Do you ever wish you could get a little dose of caffeine but you don’t like coffee and are bored with the same old teas? If you’re looking for something a little different as far as your caffeination requirements go, you may want to consider yerba maté, guayusa and yaupon. 

Made from assorted species of the holly plant, these beverages have been enjoyed by indigenous peoples in South America and Central America and the lower US for thousands of years. In addition to caffeine, they all have lots of vitamins, minerals, antioxidants and amino acids, so you can feel good about indulging in them. 

The caffeine levels for these drinks typically are somewhere between those of green and black tea but below coffee. Many people find the energy boost they produce less jittery than coffee, even when comparable amounts of caffeine are consumed.

Yerba maté, guayusa and yaupon are sometimes roasted after harvesting, giving them deeper earthy, toasty, woody tones—something that might remind you a bit of a black tea. And sometimes they’re simply dried rather than roasted, resulting in flavors that are similar to green tea—grassy and almost spinachy rather than earthy.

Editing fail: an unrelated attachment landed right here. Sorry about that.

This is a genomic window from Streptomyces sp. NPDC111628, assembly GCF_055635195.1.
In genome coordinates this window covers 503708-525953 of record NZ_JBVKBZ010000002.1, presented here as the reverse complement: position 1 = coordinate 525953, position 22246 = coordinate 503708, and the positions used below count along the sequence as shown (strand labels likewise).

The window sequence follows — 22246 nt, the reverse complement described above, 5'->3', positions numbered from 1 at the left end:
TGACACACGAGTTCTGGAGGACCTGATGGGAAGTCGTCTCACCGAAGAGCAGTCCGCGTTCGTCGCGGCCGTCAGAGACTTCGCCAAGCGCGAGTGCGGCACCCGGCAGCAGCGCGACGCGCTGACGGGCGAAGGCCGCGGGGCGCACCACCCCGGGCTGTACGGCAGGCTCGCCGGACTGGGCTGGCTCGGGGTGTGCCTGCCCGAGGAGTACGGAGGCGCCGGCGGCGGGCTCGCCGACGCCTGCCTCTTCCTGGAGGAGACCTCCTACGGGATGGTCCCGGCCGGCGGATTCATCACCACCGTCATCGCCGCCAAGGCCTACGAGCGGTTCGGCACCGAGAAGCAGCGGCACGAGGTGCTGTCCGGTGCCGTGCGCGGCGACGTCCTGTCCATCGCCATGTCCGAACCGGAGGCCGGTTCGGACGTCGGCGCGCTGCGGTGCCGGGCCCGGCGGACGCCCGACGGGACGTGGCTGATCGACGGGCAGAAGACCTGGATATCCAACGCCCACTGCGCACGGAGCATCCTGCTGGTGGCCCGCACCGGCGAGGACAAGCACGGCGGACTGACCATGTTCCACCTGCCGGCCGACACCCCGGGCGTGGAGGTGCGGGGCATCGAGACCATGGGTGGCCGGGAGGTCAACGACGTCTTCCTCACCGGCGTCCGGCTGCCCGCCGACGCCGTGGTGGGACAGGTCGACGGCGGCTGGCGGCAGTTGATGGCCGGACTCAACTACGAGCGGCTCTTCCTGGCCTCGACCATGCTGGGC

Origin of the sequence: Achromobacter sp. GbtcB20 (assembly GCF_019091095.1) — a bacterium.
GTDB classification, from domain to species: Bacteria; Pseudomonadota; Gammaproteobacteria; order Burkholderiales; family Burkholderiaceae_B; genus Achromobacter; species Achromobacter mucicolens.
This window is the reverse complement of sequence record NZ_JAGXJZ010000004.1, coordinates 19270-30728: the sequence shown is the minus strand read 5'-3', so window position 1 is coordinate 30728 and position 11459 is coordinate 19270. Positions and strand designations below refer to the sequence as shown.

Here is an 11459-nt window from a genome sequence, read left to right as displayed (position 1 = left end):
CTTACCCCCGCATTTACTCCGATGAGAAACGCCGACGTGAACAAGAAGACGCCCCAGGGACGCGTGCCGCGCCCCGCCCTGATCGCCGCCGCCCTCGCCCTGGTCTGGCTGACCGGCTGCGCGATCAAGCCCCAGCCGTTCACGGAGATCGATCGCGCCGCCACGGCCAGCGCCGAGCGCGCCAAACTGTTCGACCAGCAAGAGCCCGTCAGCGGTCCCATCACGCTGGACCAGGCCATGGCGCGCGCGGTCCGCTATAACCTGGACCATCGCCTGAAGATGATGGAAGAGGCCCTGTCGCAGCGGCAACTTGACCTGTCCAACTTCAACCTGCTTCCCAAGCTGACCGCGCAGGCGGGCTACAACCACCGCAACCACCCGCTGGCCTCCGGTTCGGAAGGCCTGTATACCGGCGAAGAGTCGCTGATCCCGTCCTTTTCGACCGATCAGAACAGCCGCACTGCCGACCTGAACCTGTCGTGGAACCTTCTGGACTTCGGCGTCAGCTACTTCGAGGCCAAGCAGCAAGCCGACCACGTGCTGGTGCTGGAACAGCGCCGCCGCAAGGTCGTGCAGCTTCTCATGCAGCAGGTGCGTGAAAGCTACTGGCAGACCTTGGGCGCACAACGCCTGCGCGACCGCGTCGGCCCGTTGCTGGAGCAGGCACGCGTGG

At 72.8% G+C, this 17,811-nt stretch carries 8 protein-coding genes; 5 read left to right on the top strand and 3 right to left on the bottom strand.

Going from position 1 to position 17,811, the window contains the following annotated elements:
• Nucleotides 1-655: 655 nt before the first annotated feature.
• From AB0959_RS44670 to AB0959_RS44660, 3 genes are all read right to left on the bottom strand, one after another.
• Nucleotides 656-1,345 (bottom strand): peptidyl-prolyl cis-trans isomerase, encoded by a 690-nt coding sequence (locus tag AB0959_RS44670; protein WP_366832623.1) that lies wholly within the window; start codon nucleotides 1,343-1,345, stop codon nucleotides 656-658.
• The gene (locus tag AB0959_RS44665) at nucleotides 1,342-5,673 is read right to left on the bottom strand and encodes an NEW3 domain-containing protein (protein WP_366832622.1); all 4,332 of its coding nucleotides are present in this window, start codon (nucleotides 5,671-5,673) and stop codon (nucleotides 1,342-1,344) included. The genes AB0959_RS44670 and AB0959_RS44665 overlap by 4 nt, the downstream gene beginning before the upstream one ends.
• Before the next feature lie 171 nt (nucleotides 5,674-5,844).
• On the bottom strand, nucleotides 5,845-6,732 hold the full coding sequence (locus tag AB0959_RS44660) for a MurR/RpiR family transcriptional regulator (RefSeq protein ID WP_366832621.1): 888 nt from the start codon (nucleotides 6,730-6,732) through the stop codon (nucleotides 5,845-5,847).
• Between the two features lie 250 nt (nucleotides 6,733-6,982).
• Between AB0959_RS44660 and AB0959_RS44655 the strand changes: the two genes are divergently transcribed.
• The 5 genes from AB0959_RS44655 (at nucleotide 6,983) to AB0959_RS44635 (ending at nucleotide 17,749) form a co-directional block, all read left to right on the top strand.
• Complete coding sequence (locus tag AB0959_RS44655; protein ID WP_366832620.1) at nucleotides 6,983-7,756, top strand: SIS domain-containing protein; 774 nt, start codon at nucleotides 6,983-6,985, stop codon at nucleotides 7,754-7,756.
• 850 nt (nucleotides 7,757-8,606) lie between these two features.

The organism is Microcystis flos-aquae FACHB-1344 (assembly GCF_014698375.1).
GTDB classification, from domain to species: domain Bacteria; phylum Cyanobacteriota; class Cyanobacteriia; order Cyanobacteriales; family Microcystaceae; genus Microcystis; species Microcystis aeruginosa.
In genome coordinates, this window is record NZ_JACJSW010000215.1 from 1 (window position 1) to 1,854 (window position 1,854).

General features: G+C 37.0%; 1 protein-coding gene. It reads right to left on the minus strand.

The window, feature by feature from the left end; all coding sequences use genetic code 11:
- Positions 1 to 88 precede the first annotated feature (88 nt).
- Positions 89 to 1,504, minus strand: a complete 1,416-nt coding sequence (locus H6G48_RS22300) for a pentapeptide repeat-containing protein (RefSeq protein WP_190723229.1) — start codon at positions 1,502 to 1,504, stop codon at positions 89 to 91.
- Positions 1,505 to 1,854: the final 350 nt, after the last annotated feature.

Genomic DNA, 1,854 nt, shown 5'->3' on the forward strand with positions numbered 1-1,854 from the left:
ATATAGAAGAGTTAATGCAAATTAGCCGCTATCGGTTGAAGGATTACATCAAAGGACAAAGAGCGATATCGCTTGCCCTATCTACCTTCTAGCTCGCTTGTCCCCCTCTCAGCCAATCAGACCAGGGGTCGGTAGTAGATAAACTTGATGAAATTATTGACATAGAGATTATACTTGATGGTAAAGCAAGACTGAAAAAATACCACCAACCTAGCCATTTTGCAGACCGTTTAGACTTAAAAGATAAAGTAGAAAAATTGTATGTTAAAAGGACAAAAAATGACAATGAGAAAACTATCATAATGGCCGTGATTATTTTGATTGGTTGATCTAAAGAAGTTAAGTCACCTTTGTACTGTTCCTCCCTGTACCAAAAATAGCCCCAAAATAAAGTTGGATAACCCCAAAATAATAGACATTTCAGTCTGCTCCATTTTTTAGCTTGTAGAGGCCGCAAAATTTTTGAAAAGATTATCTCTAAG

Here are a few options if you’re interested in exploring these drinks… 

Yerba maté is a very popular traditional beverage in Argentina, Paraguay, Uruguay and other parts of Central America and South America. It’s probably the caffeinated holly drink that is easiest to find in supermarkets and tea stores. Examples: Guayaki Traditional Organic Maté ($17.96 for 75 tea bags)…and Numi Maté Lemon, which combines yerba maté, green tea and lemon myrtle ($5.35 for 18 tea bags). 

Guayusa grows mainly in the Amazon rain forest of Ecuador. Examples: RUNA Organic Guayusa Tea ($19.98 for one pound of loose-leaf tea)…Celestial Seasonings Organic Mint Guayusa ($5.39 for 20 tea bags). 

• Yaupon is made from the only caffeinated plant native to North America. The yaupon plant grows wild around the Gulf Coast. It has slightly more caffeine than the other beverages listed here, though still only about as much as a cup of black tea. Yaupon was regarded as an unwanted weed in modern times. It was only rediscovered as a beverage in the past decade when a small Texas company called CatSpring began harvesting, processing and selling wild yaupon. Examples: CatSpring Marfa Dark Roast Black Yaupon or Pedernales Green Yaupon (both $10.99 for 16 tea bags).